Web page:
Jennifer Shutek, a PhD candidate in Food Studies, researches the intersections of urbanism, migration, nation-building, and foodways in Palestine/Israel. Her dissertation focuses on consumption, sensoria, and surveillance in three loci: sabich stands in Tel Aviv; Hansen House in Jerusalem; and the souq in Bethlehem. Drawing on historical sources, ethnographic methods, and cultural studies, Jennifer explores the ways in which politics, conflict, and migration impact quotidian sensorial landscapes.
She began her academic career at Simon Fraser University, where she completed her BA with a major in Middle Eastern and Islamic history and a minor in literature. During her M.Phil in Modern Middle Eastern Studies at the University of Oxford, Jennifer studied Modern Standard Arabic, conducted fieldwork in Palestine/Israel, and wrote her thesis on ways in which Palestinian and Israeli cookbooks and food media reflect and shape gastronationalism and gastrodiplomacy.
Jennifer’s interest in languages has inspired her studies in French and Arabic (fuṣḥa and amiyya), which she has used in her research and field work. She also has beginner knowledge of Hebrew, Italian, and Russian. Her passion for languages extends to teaching.
Over a decade of teaching inside and outside of academia has given Jennifer extensive pedagogical experience. As well as teaching children’s cooking classes, ESL, and experiential learning courses in Germany, Poland, and New York, Jennifer has taught a diverse array of academic courses. She has worked as a teaching assistant in Middle Eastern History and Food Studies courses, participated in the development of and taught an online asynchronous course on food in urban environments, and has developed a syllabus for and taught a course on food, media, and cultural capital in New York City (delivered both as an in-person and as an online synchronous course).
Jennifer also has experience in journalism, editing, and social media management. She has had pieces published in Live Encounters, Raseef22, Vice, Anthrodendum, and The Historical Cooking Project and served as an editor and weekly contributor with Muftah magazine. Additionally, Jennifer has served as an editor of academic articles and books (including copy and line editing Ella Shohat’s On The Arab-Jew, Palestine, and Other Displacements) and has experience in social media management and marketing.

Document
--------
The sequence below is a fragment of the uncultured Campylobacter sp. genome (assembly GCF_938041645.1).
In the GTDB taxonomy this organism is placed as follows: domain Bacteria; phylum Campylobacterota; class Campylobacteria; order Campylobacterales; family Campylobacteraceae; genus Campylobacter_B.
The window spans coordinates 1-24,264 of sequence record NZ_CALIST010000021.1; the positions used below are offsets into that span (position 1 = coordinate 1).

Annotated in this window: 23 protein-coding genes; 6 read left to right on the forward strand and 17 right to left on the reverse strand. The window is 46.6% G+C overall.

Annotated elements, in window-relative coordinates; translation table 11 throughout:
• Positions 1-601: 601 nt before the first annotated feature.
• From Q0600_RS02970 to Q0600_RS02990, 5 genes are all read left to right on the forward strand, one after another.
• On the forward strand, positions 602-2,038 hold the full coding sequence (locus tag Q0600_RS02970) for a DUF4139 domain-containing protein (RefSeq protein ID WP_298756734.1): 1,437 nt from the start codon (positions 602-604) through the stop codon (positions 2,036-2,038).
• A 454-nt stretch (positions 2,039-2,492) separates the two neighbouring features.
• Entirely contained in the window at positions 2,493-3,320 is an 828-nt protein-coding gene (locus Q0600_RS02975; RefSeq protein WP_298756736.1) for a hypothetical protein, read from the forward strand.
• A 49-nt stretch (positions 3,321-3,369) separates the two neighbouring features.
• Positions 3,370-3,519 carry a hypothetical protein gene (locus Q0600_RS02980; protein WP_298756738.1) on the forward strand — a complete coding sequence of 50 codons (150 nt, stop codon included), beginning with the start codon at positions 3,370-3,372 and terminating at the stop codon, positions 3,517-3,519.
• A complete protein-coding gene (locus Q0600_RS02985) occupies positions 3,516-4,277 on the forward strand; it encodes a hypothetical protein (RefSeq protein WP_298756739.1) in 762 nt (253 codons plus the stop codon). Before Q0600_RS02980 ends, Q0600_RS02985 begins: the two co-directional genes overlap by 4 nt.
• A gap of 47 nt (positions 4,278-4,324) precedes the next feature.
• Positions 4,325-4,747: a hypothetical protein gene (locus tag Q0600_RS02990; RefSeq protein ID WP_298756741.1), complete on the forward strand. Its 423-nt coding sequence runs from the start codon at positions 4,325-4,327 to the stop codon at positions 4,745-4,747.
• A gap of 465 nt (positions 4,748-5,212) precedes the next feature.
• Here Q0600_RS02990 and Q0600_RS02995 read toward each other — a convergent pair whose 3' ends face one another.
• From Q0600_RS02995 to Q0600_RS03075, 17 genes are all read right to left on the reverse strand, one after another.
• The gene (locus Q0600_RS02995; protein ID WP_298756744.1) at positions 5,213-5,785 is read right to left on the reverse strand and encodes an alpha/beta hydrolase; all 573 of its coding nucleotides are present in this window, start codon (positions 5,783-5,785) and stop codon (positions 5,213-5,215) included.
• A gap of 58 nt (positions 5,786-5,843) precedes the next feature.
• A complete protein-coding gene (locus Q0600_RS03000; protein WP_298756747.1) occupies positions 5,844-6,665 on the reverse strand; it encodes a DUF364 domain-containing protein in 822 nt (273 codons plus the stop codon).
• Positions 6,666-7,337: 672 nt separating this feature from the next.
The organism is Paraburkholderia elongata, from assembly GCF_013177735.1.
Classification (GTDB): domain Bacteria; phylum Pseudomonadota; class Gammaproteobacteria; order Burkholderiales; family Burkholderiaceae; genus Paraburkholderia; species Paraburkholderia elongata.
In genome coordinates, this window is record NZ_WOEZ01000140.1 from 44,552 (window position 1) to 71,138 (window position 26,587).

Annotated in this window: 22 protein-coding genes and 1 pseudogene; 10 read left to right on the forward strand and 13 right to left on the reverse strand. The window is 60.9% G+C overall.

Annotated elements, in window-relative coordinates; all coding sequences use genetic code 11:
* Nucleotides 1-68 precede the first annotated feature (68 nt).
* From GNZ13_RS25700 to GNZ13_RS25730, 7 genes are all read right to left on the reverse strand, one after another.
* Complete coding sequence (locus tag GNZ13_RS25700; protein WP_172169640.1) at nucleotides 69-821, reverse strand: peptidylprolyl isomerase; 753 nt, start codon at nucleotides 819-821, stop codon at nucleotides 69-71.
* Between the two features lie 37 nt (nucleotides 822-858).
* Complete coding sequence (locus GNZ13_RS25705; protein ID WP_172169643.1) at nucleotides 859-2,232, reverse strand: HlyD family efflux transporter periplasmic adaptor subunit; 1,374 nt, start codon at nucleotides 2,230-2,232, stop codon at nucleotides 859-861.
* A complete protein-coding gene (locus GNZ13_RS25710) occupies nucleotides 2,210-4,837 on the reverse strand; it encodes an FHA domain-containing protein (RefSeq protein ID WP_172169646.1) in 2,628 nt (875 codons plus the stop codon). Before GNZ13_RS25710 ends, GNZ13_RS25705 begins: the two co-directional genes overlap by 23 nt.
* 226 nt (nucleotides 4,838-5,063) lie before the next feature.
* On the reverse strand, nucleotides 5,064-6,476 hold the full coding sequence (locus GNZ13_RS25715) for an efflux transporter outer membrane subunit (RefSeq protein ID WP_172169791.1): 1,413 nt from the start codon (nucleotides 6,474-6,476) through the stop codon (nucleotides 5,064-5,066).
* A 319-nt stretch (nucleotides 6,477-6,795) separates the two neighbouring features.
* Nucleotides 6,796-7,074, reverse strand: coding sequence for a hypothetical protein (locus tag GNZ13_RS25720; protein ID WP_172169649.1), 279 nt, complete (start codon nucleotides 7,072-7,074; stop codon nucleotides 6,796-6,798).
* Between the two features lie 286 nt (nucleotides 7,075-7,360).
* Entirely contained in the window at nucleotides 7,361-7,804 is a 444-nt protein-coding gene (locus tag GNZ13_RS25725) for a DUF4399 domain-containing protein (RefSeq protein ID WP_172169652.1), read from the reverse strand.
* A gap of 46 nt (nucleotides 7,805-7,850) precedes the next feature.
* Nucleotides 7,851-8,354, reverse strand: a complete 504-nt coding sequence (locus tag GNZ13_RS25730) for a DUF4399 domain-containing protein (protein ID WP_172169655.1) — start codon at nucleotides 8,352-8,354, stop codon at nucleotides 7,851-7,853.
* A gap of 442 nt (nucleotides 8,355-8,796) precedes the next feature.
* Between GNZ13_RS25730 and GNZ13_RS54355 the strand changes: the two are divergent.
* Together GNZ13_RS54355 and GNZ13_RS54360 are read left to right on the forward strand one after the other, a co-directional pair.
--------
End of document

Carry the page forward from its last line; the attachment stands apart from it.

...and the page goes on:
Daniel Bowman Simon holds a bachelor’s degree in Marketing from New York University, a Master of Business Administration from University of the Pacific, and a Master of Urban Planning from New York University. In 2011, Daniel founded SNAP Gardens to raise awareness that SNAP benefits could be used to buy seeds and plants. During the 2008 presidential campaign, Daniel founded TheWhoFarm, a traveling, bus-based initiative that visited schools and farmers markets across America to collect petition signatures respectfully requesting that the new White House residents start a vegetable garden. The campaign was ultimately successful when First Lady Michelle Obama planted the White House Kitchen Garden. Prior to TheWhoFarm, Daniel spearheaded marketing and policy efforts at The Gaia Institute. He was a US Peace Corps Volunteer in the Philippines, focused on Business Advising for Youth Development, and taught English in Japan’s JET Programme. He has consulted for the New York State Department of Agriculture and Markets and for the Generation Food film project. Daniel’s current research interest is the history of the United States government’s role in feeding hungry people, in the context of overall agricultural policy. He has co-instructed courses on Food Policy and Food Advocacy with his adviser Dr. Marion Nestle.